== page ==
House GOP’s Scalise Defends Medicare, Social Security Plans | National
Rep. Steve Scalise, R-La., the number two Republican in the House, defended his party’s approach to Medicare and Social Security, which became a campaign issue ahead of the U.S. election in mid-term in November.
It’s a mistake to say the GOP is considering “cutting” the programs, Scalise said on “Fox News Sunday.”
“It’s not something we offered,” he said. “We proposed to strengthen and consolidate health insurance and social security.”
He noted that under current law, the trust funds for both programs will become insolvent and will be forced to cut benefits. Medicare faces insolvency in 2028 and Social Security in 2035 according to program administrators.
Scalise is a member of the largest House GOP caucus, the Republican Review Committee, which has proposed changes that would lower benefits for some future recipients. Scalise’s office said in an email that it did not specifically sign off on the RSC plan, however. His office underscored the GOP’s commitment to America, backed by the entire Republican caucus, which says only that the party plans to “save and strengthen Social Security and Medicare.”
Avoiding program insolvency would require reducing expenditures, increasing revenues, or a combination of both.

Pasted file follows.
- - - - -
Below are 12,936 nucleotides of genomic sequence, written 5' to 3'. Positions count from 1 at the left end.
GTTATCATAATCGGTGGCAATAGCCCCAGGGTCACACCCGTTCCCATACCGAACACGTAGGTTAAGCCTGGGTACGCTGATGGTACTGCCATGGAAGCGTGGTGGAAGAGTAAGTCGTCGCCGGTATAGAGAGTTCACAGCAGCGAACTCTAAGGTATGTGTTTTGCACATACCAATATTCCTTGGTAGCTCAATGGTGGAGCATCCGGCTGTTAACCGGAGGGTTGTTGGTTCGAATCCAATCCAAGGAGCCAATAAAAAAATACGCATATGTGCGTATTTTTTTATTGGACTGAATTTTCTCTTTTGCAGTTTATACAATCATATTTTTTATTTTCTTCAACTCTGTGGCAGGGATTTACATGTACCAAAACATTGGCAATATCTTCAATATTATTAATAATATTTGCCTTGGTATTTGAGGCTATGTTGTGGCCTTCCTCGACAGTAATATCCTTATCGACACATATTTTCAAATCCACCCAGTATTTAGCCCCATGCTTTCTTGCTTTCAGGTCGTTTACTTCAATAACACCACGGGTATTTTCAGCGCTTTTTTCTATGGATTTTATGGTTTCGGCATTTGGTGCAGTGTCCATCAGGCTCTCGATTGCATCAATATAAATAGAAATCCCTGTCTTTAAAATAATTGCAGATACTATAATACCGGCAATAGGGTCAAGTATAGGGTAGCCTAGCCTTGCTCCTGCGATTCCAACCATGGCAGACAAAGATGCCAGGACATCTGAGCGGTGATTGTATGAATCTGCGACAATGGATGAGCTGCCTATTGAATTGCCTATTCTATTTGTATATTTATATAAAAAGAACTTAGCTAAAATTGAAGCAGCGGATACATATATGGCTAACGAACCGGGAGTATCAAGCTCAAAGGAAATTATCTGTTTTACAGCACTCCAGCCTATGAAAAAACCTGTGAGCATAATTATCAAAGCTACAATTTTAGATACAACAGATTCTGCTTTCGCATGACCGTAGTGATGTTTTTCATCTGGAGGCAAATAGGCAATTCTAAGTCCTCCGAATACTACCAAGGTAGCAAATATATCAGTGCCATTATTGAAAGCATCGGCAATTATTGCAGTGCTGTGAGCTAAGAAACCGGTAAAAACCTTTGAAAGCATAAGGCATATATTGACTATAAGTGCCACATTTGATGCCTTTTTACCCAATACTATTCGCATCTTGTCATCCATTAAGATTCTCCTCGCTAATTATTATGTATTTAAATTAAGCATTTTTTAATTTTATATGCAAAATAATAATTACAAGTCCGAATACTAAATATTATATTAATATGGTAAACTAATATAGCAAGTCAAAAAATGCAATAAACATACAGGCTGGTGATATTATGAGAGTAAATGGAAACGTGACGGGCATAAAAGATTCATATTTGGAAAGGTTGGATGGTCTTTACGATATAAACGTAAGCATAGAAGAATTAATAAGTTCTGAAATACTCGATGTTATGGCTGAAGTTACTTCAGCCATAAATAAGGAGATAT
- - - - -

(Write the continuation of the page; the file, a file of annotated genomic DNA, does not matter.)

The RSC proposal would gradually raise the eligibility ages for both programs and slow the growth of benefits for high-income Social Security earners. Medicare would move to a new model where seniors would receive premium subsidies to purchase a government-run public option or private insurance.
Some Democrats have proposed raising payroll taxes on the wealthy to deal with the threat of insolvency, without making changes to eligibility or benefit growth.
In interviews with the Bloomberg government this month, leading Republicans said they plan to leverage the need to raise the US debt ceiling next year to demand changes to Medicare solvency and social Security.
Sen. Bernie Sanders, I-Vt., renewed the Democrats’ attack line on NBC’s “Meet the Press” on Sunday.
“Are you going to support a party that wants to give more tax breaks to the rich, cut Social Security, Medicare or Medicaid, or are you going to support people willing to stand up for working people? said the Vermont senator.
“Now, I’m not here to tell you that Democrats are perfect — trust me, they’re not,” he said. “But on virtually every issue, including climate change, the choice is pretty clear.”
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